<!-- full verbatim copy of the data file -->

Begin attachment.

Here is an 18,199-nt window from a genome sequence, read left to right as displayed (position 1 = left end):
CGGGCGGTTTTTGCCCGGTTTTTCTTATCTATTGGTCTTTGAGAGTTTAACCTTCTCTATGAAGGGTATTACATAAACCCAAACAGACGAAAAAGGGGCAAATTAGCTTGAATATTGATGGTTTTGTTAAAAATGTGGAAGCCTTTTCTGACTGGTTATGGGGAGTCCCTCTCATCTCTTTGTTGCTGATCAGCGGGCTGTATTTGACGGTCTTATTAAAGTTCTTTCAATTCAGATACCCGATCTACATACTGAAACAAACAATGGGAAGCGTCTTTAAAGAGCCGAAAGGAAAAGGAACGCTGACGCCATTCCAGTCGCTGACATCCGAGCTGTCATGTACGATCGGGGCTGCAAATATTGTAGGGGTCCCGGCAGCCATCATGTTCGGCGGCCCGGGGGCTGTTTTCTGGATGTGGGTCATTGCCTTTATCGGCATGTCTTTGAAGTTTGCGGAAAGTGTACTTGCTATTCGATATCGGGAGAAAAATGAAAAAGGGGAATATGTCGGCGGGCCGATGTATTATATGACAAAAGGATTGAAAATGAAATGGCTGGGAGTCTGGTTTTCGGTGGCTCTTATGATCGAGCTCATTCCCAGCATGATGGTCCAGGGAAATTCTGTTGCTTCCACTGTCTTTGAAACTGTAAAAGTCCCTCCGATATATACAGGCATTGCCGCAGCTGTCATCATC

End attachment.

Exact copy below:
Here is an 18,199-nt window from a genome sequence, read left to right as displayed (position 1 = left end):
CGGGCGGTTTTTGCCCGGTTTTTCTTATCTATTGGTCTTTGAGAGTTTAACCTTCTCTATGAAGGGTATTACATAAACCCAAACAGACGAAAAAGGGGCAAATTAGCTTGAATATTGATGGTTTTGTTAAAAATGTGGAAGCCTTTTCTGACTGGTTATGGGGAGTCCCTCTCATCTCTTTGTTGCTGATCAGCGGGCTGTATTTGACGGTCTTATTAAAGTTCTTTCAATTCAGATACCCGATCTACATACTGAAACAAACAATGGGAAGCGTCTTTAAAGAGCCGAAAGGAAAAGGAACGCTGACGCCATTCCAGTCGCTGACATCCGAGCTGTCATGTACGATCGGGGCTGCAAATATTGTAGGGGTCCCGGCAGCCATCATGTTCGGCGGCCCGGGGGCTGTTTTCTGGATGTGGGTCATTGCCTTTATCGGCATGTCTTTGAAGTTTGCGGAAAGTGTACTTGCTATTCGATATCGGGAGAAAAATGAAAAAGGGGAATATGTCGGCGGGCCGATGTATTATATGACAAAAGGATTGAAAATGAAATGGCTGGGAGTCTGGTTTTCGGTGGCTCTTATGATCGAGCTCATTCCCAGCATGATGGTCCAGGGAAATTCTGTTGCTTCCACTGTCTTTGAAACTGTAAAAGTCCCTCCGATATATACAGGCATTGCCGCAGCTGTCATCATC